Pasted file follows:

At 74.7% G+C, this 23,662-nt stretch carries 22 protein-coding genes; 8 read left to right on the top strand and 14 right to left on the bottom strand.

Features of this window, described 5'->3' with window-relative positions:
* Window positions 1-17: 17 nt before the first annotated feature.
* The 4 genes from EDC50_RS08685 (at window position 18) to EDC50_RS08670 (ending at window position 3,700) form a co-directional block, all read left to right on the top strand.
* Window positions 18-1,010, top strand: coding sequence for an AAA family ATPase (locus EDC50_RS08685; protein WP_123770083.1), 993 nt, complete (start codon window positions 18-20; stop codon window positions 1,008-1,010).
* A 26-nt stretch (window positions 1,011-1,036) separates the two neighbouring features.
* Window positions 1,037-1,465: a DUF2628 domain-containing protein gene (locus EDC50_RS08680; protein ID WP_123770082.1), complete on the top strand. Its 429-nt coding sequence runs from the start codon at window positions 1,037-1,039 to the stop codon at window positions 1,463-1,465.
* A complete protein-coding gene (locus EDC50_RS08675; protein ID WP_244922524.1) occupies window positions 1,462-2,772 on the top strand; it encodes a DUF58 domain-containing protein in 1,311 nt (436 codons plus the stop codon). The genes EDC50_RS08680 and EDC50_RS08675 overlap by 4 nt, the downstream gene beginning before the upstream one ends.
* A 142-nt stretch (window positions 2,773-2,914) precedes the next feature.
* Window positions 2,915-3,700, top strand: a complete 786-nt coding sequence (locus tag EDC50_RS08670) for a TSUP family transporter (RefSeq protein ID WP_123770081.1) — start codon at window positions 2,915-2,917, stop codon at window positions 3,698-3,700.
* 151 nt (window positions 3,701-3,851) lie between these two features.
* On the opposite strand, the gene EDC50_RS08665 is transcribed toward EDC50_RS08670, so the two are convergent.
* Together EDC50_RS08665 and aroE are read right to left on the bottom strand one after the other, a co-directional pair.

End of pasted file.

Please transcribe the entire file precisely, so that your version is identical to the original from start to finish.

At 74.7% G+C, this 23,662-nt stretch carries 22 protein-coding genes; 8 read left to right on the top strand and 14 right to left on the bottom strand.

Features of this window, described 5'->3' with window-relative positions:
* Window positions 1-17: 17 nt before the first annotated feature.
* The 4 genes from EDC50_RS08685 (at window position 18) to EDC50_RS08670 (ending at window position 3,700) form a co-directional block, all read left to right on the top strand.
* Window positions 18-1,010, top strand: coding sequence for an AAA family ATPase (locus EDC50_RS08685; protein WP_123770083.1), 993 nt, complete (start codon window positions 18-20; stop codon window positions 1,008-1,010).
* A 26-nt stretch (window positions 1,011-1,036) separates the two neighbouring features.
* Window positions 1,037-1,465: a DUF2628 domain-containing protein gene (locus EDC50_RS08680; protein ID WP_123770082.1), complete on the top strand. Its 429-nt coding sequence runs from the start codon at window positions 1,037-1,039 to the stop codon at window positions 1,463-1,465.
* A complete protein-coding gene (locus EDC50_RS08675; protein ID WP_244922524.1) occupies window positions 1,462-2,772 on the top strand; it encodes a DUF58 domain-containing protein in 1,311 nt (436 codons plus the stop codon). The genes EDC50_RS08680 and EDC50_RS08675 overlap by 4 nt, the downstream gene beginning before the upstream one ends.
* A 142-nt stretch (window positions 2,773-2,914) precedes the next feature.
* Window positions 2,915-3,700, top strand: a complete 786-nt coding sequence (locus tag EDC50_RS08670) for a TSUP family transporter (RefSeq protein ID WP_123770081.1) — start codon at window positions 2,915-2,917, stop codon at window positions 3,698-3,700.
* 151 nt (window positions 3,701-3,851) lie between these two features.
* On the opposite strand, the gene EDC50_RS08665 is transcribed toward EDC50_RS08670, so the two are convergent.
* Together EDC50_RS08665 and aroE are read right to left on the bottom strand one after the other, a co-directional pair.